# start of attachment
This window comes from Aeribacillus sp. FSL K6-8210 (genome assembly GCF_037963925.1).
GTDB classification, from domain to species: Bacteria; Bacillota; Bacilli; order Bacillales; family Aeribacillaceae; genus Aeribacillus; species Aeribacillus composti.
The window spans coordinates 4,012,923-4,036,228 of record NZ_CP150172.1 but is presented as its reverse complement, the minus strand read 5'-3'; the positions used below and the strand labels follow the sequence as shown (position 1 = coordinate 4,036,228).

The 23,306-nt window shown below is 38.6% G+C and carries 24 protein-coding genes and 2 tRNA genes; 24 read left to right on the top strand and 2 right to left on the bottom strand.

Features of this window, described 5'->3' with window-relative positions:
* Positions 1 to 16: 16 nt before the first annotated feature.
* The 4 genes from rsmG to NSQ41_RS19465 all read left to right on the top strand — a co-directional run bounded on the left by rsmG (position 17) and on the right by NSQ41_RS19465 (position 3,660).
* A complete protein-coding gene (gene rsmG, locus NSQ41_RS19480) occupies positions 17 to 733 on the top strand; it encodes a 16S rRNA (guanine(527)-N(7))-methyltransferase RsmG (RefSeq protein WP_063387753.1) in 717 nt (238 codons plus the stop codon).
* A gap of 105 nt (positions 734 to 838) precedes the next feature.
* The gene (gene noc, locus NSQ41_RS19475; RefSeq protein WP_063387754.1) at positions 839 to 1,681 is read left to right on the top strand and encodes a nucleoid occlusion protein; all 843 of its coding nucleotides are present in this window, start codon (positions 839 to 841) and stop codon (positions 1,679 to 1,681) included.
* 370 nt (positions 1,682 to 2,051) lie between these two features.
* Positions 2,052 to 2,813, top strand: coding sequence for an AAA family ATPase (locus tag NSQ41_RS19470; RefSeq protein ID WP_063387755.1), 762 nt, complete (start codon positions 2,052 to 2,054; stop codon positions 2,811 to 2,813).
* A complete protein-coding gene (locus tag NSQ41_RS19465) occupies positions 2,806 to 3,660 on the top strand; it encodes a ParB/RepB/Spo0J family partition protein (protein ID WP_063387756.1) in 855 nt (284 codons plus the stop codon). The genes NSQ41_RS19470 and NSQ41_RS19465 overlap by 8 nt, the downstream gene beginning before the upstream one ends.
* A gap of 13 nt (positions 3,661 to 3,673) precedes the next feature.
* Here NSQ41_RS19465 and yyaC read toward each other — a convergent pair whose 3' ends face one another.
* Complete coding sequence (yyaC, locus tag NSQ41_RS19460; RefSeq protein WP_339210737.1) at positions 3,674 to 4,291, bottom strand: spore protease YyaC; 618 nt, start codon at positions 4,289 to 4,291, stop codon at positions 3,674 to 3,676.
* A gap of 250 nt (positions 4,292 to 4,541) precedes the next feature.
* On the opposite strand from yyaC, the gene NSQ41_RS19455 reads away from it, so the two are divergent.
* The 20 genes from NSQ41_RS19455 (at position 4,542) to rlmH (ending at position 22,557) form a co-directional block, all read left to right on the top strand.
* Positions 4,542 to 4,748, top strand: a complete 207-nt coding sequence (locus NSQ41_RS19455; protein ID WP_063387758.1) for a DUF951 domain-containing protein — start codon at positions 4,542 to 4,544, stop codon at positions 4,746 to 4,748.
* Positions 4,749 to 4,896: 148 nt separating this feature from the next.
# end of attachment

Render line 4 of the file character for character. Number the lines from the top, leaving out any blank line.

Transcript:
The 23,306-nt window shown below is 38.6% G+C and carries 24 protein-coding genes and 2 tRNA genes; 24 read left to right on the top strand and 2 right to left on the bottom strand.